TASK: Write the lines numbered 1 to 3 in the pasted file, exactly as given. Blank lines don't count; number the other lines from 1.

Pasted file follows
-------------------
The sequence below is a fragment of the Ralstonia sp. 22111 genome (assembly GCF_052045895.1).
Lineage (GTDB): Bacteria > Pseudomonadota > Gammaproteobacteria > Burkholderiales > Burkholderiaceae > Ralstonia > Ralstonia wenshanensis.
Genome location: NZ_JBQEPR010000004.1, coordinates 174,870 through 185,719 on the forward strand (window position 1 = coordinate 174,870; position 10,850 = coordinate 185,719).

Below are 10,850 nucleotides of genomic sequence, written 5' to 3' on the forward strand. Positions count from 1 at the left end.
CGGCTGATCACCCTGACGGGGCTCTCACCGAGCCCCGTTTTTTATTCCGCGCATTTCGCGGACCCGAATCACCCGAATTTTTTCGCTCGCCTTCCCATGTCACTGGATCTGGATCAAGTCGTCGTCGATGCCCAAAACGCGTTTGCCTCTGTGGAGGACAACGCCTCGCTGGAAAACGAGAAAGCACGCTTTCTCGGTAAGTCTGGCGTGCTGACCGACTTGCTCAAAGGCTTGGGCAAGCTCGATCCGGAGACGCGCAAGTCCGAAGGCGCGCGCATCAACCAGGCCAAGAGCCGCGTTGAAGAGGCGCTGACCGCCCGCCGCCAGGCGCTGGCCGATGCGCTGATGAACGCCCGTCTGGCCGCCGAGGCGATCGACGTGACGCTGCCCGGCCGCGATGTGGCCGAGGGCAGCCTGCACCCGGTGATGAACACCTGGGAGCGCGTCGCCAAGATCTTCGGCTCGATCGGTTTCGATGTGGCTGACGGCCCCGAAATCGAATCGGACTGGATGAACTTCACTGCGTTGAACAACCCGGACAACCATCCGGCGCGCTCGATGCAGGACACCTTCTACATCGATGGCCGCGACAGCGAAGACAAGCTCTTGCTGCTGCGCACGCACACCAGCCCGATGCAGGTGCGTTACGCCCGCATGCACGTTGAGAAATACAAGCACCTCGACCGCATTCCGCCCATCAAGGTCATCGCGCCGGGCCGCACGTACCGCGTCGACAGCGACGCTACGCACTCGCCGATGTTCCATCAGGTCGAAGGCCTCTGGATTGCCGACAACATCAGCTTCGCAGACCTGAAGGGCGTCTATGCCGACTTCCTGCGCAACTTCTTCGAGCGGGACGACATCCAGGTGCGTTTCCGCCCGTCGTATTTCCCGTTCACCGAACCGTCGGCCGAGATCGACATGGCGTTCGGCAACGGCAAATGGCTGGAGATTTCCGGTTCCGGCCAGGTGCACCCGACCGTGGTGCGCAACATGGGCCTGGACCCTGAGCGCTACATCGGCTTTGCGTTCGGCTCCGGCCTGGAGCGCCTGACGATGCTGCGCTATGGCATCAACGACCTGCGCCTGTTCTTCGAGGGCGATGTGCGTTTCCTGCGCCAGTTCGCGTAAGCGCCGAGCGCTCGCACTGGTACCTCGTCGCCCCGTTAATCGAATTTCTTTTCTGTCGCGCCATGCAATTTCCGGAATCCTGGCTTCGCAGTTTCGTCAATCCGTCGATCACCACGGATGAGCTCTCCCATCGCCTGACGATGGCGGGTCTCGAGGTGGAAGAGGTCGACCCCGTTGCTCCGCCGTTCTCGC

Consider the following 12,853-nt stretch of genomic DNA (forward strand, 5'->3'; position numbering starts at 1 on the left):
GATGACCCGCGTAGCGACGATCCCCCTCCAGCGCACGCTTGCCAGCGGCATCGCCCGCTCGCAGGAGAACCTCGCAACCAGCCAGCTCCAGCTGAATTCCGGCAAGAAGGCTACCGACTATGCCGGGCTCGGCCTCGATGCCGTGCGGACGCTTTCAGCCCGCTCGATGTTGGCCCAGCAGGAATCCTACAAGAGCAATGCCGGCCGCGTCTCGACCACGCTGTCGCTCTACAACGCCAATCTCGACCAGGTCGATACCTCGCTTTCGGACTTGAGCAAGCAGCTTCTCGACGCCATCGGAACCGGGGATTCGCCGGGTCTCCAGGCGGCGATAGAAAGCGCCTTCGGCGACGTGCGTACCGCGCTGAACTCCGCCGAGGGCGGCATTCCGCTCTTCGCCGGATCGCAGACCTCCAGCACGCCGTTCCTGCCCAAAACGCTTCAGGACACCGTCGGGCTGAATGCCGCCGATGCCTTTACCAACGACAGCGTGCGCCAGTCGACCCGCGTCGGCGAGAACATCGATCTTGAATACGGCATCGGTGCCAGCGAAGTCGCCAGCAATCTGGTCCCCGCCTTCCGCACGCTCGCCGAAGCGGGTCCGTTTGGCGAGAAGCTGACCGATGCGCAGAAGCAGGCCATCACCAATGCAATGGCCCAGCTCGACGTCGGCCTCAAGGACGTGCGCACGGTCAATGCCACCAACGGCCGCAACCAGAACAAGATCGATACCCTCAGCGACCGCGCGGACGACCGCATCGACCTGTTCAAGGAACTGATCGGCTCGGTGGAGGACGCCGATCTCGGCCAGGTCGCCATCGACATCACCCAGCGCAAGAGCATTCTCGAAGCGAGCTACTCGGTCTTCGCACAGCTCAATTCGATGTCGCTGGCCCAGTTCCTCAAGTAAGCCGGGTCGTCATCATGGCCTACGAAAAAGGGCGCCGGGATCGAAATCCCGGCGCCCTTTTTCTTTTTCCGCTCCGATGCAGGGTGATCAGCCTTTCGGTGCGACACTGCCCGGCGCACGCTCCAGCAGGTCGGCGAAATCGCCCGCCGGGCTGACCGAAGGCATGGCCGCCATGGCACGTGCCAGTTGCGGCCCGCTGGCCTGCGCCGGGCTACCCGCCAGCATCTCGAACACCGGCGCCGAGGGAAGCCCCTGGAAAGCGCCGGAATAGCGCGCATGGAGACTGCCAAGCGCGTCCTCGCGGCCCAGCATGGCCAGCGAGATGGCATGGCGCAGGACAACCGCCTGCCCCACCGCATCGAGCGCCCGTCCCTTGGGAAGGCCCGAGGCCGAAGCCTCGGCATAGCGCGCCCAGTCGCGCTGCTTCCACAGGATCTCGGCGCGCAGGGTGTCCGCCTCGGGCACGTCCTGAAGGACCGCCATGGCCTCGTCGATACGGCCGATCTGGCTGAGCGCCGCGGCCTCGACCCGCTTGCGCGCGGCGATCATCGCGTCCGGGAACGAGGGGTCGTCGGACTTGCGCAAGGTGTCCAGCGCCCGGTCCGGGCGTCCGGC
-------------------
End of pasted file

The sequence below is a fragment of the Ralstonia sp. 22111 genome (assembly GCF_052045895.1).
Lineage (GTDB): Bacteria > Pseudomonadota > Gammaproteobacteria > Burkholderiales > Burkholderiaceae > Ralstonia > Ralstonia wenshanensis.
Genome location: NZ_JBQEPR010000004.1, coordinates 174,870 through 185,719 on the forward strand (window position 1 = coordinate 174,870; position 10,850 = coordinate 185,719).